It’s basic, I know, but it bears a reminder! Even I forget to offer people the explicit option to share pronouns sometimes when I’m not thinking about it. It’s my cis privilege showing, for sure!

When it comes to pronouns, I always say that you should give people the option, not force everyone to share their pronouns. Sharing pronouns has the potential to out someone to the group and they may not feel comfortable or ready to be out in a group. On the flip, for people and especially non-binary and trans people who are out and want people to use the correct pronoun, it’s super important to make it normal to share pronouns. I always do a simple description of what pronouns are, for folks who may not be familiar with the context, to eliminate any confusion or discomfort with the prompt. Then I share mine as an example and give people the option to share them or not. It makes me cringe when pronoun sharing becomes mandatory in an introductory setting and someone yells, “your pronoun!” at someone else when they forget to share. You never want people to feel like they are going to be called out if they don’t share, which is more about protecting folks who aren’t ready to share than cis folks who are confused about the request. Really, though, how do you know?

Here’s my sample script for when I’m facilitating a group or meeting: “Please feel free to share your pronouns, which are the words you use to describe yourself and could be words like: he, she, they, ze, no pronouns, or something else. You are not required to share your pronouns at all and we’ll all do our best not to guess each others pronouns regardless of whether someone shares or not. My name is KaeLyn and my pronouns are she/her. Who wants to go next?”

If you don’t already have a copy, Archie Bongiovanni and Tristan Jimerson’s A Quick & Easy Guide to They/Them Pronouns is a really excellent resource to have handy for yourself or someone else!


4. Facilitate for Inclusive Participation

Karen: “Debbie, since you’re joining remotely, do you want to speak first?”
Debbie: Wow, Karen, that’s so thoughtful of you to not talk like I’m not here and then forget to ask if anyone on the phone wants to chime in at the end of you making all your points!”(image via Shutterstock)

When you’re running a meeting or event or panel or rally or any space where people are gathering, you have a lot of power to affect inclusivity in the meeting. The facilitator’s job is to make sure people are keeping on track and that everyone has an opportunity to participate. Even if you’re not facilitating, you may find there are opportunities to advocate for others to be sure everyone is actively included and engaged.

Center the voices of the most marginalized: Center the voices of people who are marginalized in the space. This can mean in terms of personal identity, particularly people whose voices often don’t get heard first. It can also mean access, based on who is able to be in the room vs. on the phone or on video chat or in the front near the facilitator vs. farther in the back of a room. It can mean people who do not share the dominant language in the room and are slightly behind the conversation because they’re using interpreters or having trouble keeping up. It can mean a lot of things. Try to make explicit space for people who might otherwise have to fight to be heard.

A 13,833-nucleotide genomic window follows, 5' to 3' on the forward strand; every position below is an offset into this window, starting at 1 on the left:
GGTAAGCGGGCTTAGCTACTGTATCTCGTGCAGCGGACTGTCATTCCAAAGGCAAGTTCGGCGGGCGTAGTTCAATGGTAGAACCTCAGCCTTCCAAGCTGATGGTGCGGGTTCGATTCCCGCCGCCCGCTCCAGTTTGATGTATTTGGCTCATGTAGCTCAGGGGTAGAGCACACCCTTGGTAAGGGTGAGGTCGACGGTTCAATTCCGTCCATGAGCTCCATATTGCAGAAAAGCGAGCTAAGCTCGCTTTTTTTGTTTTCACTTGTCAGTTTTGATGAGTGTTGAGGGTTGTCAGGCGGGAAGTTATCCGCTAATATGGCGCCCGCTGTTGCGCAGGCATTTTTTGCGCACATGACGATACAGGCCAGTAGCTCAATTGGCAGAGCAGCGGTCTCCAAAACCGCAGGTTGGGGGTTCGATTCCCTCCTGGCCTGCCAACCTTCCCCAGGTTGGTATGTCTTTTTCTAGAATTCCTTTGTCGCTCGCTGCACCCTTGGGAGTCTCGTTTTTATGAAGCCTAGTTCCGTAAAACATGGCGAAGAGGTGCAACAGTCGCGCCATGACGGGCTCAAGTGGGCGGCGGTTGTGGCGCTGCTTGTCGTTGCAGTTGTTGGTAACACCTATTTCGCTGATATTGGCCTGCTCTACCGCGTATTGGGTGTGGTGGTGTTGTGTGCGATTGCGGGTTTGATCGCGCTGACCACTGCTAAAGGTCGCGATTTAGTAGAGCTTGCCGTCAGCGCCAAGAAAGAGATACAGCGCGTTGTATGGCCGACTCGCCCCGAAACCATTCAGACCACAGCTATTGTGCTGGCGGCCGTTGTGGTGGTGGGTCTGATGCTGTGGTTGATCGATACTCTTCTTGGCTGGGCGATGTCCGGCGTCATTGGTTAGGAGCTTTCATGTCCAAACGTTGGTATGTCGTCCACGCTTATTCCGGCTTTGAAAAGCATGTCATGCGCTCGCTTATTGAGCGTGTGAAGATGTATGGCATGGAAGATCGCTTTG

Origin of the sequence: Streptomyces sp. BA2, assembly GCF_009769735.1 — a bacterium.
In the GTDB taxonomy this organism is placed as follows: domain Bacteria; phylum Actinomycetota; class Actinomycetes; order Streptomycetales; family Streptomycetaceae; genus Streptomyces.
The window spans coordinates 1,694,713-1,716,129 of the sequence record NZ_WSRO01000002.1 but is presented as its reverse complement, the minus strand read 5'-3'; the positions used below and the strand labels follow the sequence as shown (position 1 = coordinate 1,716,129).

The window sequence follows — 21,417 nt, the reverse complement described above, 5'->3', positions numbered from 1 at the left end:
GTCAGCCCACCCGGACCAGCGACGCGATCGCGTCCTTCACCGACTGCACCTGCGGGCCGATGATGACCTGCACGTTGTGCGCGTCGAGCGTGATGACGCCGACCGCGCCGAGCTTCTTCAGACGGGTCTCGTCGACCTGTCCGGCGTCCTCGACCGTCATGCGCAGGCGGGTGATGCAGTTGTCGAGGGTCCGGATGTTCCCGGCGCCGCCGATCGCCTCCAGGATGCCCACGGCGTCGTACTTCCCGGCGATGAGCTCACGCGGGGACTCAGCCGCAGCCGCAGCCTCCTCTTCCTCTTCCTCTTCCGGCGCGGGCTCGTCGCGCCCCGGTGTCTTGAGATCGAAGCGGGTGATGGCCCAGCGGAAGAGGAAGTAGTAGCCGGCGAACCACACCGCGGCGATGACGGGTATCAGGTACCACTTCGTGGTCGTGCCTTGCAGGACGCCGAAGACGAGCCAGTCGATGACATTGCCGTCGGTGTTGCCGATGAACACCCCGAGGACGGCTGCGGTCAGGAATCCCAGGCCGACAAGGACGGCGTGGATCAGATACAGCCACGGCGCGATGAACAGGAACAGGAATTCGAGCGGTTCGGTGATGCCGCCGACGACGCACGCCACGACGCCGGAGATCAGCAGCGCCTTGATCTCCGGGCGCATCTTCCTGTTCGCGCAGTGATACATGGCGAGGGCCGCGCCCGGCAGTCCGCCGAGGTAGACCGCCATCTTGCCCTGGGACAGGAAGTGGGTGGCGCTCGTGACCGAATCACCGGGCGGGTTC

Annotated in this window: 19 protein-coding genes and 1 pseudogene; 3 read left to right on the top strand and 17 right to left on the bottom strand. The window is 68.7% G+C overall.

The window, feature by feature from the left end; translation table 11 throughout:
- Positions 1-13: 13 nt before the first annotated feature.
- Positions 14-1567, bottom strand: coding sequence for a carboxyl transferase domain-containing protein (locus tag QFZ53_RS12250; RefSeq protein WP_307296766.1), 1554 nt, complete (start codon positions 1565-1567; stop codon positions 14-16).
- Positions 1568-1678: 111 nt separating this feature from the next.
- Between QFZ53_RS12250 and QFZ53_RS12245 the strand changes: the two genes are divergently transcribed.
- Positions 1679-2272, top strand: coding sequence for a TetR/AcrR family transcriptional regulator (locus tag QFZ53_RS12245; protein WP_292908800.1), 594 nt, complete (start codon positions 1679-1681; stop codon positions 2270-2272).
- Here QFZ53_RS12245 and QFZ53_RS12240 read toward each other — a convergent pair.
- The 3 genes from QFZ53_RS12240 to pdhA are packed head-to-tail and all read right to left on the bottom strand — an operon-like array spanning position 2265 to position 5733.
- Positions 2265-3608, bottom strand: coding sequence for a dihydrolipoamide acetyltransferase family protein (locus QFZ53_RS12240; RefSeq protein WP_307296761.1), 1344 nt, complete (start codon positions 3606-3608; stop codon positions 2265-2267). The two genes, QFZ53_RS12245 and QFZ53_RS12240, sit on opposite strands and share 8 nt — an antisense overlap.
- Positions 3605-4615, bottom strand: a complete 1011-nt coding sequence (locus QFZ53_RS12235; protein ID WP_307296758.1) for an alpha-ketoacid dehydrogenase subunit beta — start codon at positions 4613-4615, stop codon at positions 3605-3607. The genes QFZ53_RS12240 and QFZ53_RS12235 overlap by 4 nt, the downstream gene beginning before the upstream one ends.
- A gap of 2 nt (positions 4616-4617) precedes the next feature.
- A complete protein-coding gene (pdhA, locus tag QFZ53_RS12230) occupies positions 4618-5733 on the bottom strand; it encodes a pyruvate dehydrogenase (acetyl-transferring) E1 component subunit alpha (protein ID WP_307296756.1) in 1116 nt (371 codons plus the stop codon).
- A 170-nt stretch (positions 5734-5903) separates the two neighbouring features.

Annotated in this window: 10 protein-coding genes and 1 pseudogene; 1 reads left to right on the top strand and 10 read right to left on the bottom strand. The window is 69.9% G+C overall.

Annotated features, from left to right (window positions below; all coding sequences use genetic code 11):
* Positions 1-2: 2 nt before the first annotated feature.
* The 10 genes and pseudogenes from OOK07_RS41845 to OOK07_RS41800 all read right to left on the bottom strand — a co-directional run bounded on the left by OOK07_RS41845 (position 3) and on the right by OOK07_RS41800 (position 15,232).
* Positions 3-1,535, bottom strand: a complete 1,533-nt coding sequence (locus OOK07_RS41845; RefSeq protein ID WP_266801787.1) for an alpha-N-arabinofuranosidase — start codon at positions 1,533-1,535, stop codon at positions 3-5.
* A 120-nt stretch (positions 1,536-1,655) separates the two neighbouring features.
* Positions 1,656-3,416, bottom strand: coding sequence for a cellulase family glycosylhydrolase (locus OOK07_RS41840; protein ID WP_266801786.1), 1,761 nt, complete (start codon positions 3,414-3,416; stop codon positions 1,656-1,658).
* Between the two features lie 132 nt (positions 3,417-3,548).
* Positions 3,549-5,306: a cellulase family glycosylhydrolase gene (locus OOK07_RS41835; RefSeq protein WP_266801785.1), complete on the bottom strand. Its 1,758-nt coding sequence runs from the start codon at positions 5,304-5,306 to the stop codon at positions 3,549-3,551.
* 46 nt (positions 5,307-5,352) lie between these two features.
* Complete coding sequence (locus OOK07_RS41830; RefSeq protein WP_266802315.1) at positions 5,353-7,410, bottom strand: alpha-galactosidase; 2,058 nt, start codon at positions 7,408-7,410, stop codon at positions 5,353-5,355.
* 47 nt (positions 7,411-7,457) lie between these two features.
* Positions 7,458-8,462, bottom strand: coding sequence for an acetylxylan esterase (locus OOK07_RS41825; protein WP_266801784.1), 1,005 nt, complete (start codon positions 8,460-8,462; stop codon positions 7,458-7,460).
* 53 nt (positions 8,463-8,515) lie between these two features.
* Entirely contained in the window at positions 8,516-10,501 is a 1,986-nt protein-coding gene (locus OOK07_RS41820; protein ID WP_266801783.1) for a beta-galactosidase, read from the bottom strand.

Use a progressive stack: This is a radical facilitation tool that aligns with centering marginalized voices. Let people know right off the bat or even include in your space commitments that you’ll use a progressive stack, meaning that you’re not going to call on or move right to whomever speaks up next. You may use discretion to go out-of-order and allow those who haven’t had a chance to speak or who are more marginalized or who are directly impacted by the issue you’re discussing go first and next.

Suggest a go-around: Instead of taking hands or popcorning off of each other, suggest that feedback or discussion is started with a go-around. In a go-around, everyone is given the opportunity to say something briefly, taking turns until every person has had a chance to speak. If it makes sense for inclusivity purposes, you can give people the option to “pass” on their turn. This is a way to make sure everyone’s voice is heard, even if some people are more extroverted than others.

Use post-it notes for brainstorming and consensus-building: Similar to a go-around, using post-it brainstorming is a way to get input from every single person without privileging the louder voices in the room. Ask everyone to take a small stack of post-it notes and write down their thoughts, then stick them up on a wall or a piece of chart paper. This way, every person has an opportunity to get their ideas and words included. You can also use this facilitation technique to group similar ideas together in post-it clusters and build some consensus about important points or themes for a variety of group work projects. (Note: After publishing this article, one helpful reader pointed out that post-it brainstorms can be an accessibility issue for folks who can’t handwrite without assistance, which may make them feel infantilized oe excluded. So a better solution might be brainstorming via an online platform like using a hashtag on Twitter or a polling app. Always learning and growing, folks!)


5. Hold Yourself and Others Accountable

I didn’t mean to imply that dogs are better than cats and I’m so glad you brought it up so we can make sure we talk about all our furchildren equitably going forward. Wow, we really grew as people and as pet parents today. (photo by © Riese Bernard)